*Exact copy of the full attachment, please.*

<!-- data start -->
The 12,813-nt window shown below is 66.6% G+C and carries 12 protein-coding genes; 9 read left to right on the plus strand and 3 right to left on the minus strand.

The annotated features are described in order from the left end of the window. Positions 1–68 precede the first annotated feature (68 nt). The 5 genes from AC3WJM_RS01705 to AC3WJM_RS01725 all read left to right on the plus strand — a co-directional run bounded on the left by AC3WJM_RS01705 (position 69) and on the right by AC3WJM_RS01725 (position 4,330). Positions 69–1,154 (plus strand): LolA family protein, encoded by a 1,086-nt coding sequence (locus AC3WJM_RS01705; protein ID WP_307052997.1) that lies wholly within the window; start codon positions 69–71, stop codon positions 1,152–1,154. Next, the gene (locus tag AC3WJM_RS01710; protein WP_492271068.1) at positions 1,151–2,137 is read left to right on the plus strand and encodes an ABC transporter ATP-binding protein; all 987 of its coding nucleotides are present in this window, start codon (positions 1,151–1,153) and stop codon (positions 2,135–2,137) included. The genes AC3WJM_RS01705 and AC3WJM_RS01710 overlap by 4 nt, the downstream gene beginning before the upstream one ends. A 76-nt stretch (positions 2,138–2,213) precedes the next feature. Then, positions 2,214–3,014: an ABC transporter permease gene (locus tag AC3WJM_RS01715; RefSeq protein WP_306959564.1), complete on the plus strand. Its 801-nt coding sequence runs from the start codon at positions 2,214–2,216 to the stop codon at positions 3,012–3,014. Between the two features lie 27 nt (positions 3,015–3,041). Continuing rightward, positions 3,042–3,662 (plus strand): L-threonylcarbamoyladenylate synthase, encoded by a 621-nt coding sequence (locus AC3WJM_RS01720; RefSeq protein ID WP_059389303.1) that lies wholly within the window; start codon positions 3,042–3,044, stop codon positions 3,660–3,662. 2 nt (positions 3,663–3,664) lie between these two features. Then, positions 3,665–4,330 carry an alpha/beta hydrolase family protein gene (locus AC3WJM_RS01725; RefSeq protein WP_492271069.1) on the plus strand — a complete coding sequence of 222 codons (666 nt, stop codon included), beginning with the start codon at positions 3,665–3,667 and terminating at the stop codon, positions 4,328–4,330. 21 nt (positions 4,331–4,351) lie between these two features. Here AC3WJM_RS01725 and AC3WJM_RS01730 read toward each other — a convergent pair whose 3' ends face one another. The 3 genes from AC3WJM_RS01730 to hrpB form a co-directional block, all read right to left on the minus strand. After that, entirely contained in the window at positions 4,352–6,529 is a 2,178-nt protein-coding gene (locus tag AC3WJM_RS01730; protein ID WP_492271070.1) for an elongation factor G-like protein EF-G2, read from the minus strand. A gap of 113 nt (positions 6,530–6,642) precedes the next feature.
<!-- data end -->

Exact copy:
The 12,813-nt window shown below is 66.6% G+C and carries 12 protein-coding genes; 9 read left to right on the plus strand and 3 right to left on the minus strand.

The annotated features are described in order from the left end of the window. Positions 1–68 precede the first annotated feature (68 nt). The 5 genes from AC3WJM_RS01705 to AC3WJM_RS01725 all read left to right on the plus strand — a co-directional run bounded on the left by AC3WJM_RS01705 (position 69) and on the right by AC3WJM_RS01725 (position 4,330). Positions 69–1,154 (plus strand): LolA family protein, encoded by a 1,086-nt coding sequence (locus AC3WJM_RS01705; protein ID WP_307052997.1) that lies wholly within the window; start codon positions 69–71, stop codon positions 1,152–1,154. Next, the gene (locus tag AC3WJM_RS01710; protein WP_492271068.1) at positions 1,151–2,137 is read left to right on the plus strand and encodes an ABC transporter ATP-binding protein; all 987 of its coding nucleotides are present in this window, start codon (positions 1,151–1,153) and stop codon (positions 2,135–2,137) included. The genes AC3WJM_RS01705 and AC3WJM_RS01710 overlap by 4 nt, the downstream gene beginning before the upstream one ends. A 76-nt stretch (positions 2,138–2,213) precedes the next feature. Then, positions 2,214–3,014: an ABC transporter permease gene (locus tag AC3WJM_RS01715; RefSeq protein WP_306959564.1), complete on the plus strand. Its 801-nt coding sequence runs from the start codon at positions 2,214–2,216 to the stop codon at positions 3,012–3,014. Between the two features lie 27 nt (positions 3,015–3,041). Continuing rightward, positions 3,042–3,662 (plus strand): L-threonylcarbamoyladenylate synthase, encoded by a 621-nt coding sequence (locus AC3WJM_RS01720; RefSeq protein ID WP_059389303.1) that lies wholly within the window; start codon positions 3,042–3,044, stop codon positions 3,660–3,662. 2 nt (positions 3,663–3,664) lie between these two features. Then, positions 3,665–4,330 carry an alpha/beta hydrolase family protein gene (locus AC3WJM_RS01725; RefSeq protein WP_492271069.1) on the plus strand — a complete coding sequence of 222 codons (666 nt, stop codon included), beginning with the start codon at positions 3,665–3,667 and terminating at the stop codon, positions 4,328–4,330. 21 nt (positions 4,331–4,351) lie between these two features. Here AC3WJM_RS01725 and AC3WJM_RS01730 read toward each other — a convergent pair whose 3' ends face one another. The 3 genes from AC3WJM_RS01730 to hrpB form a co-directional block, all read right to left on the minus strand. After that, entirely contained in the window at positions 4,352–6,529 is a 2,178-nt protein-coding gene (locus tag AC3WJM_RS01730; protein ID WP_492271070.1) for an elongation factor G-like protein EF-G2, read from the minus strand. A gap of 113 nt (positions 6,530–6,642) precedes the next feature.